Buying a home is definitely exciting, but the process is not without its hang-ups. While most people are aware of common closing day issues, including unpleasant discoveries during the final walk-through, many other things can also go awry.
Realty Times explains a few of the more offbeat legal problems that can pop up when buying a home. Being aware of these problems allows you to take the right steps to remedy them, should they arise during a real estate transaction.
Disputes about boundaries
Even if it is not required by your lender, you are encouraged to have a survey performed upon buying a new home. A survey ensures you have solid proof of where your property ends and neighboring property begins. While this might not seem like a major issue, boundary disputes are very common, particularly when a homeowner is adding on to their property. Having a survey performed on a new home stops your neighbor’s from making false or erroneous claims about property lines.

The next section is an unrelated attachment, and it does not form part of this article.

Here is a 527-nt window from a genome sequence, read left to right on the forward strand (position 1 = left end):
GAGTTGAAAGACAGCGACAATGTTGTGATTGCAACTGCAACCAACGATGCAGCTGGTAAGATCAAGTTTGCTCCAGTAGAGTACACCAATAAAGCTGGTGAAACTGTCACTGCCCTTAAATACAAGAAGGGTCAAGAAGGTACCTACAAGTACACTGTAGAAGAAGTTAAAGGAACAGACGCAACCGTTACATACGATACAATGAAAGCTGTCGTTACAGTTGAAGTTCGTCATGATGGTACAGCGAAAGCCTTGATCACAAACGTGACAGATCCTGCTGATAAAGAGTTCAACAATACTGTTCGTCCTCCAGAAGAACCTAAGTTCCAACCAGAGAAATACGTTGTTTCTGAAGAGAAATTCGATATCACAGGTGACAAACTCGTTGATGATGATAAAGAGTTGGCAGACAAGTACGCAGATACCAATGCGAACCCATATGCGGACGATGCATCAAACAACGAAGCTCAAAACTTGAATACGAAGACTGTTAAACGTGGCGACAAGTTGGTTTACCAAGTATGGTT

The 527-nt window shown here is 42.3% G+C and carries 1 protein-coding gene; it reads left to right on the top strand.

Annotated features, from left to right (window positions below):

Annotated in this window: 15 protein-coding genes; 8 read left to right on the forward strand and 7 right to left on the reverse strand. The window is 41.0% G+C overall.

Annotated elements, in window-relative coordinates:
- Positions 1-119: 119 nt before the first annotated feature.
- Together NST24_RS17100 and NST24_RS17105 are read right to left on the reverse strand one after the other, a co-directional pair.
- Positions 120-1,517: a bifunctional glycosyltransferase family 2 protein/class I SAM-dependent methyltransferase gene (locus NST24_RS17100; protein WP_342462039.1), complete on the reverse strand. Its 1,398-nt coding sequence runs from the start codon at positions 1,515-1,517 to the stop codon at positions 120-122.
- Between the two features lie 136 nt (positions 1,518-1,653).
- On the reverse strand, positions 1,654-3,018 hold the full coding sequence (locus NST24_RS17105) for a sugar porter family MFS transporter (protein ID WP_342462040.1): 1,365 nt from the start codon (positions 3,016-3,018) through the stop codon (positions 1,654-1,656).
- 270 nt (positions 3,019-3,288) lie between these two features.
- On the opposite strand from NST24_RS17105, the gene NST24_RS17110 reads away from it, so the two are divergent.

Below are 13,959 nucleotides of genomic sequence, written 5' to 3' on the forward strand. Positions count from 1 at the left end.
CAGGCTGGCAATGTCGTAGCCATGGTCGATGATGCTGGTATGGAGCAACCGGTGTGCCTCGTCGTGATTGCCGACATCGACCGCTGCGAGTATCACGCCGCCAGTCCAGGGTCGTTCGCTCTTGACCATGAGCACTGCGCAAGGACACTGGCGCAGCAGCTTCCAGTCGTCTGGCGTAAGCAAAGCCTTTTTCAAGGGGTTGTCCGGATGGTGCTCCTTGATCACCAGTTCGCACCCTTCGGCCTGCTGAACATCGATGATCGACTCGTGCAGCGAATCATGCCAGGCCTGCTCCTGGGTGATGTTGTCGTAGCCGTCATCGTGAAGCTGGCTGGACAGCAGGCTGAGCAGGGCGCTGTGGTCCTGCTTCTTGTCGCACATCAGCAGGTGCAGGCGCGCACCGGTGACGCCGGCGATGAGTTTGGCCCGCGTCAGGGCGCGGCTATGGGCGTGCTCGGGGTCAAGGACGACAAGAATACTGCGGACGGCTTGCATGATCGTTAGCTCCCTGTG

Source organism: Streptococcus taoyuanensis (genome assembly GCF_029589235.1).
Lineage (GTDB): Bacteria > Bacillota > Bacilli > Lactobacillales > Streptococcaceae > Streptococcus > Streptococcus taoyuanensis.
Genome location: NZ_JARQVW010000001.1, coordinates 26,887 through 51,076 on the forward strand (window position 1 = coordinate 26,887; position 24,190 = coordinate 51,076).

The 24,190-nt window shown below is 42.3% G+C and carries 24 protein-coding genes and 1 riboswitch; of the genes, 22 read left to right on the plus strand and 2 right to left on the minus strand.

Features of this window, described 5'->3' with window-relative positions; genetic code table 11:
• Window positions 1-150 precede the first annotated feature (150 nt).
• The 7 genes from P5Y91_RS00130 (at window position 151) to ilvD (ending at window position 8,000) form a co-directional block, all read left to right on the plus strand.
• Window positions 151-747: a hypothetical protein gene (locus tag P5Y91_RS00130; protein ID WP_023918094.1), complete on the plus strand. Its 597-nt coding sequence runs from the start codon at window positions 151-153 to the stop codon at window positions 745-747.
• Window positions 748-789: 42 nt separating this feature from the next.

Buying a unit in a larger building, such as a condominium, comes with its own set of headaches. In this case, strata titling is crucial, as it provides a clear-cut answer on what you do and do not own. For instance, strata titling will state that you own the unit within the larger structure outright, as you would any other property you purchased. However, it also specifies areas of combined ownership, such as driveways leading into the building.
You expect seller’s to be upfront about a property’s condition, but this is not always the case. Requesting a seller’s disclosure is highly recommended, as it provides information on any problem areas of the home. Keep in mind that the seller’s disclosure only covers problems that the seller is currently aware of. If you move into a home and discover major foundation issues, the seller can only be held accountable if they were aware of these issues prior to the real estate transaction.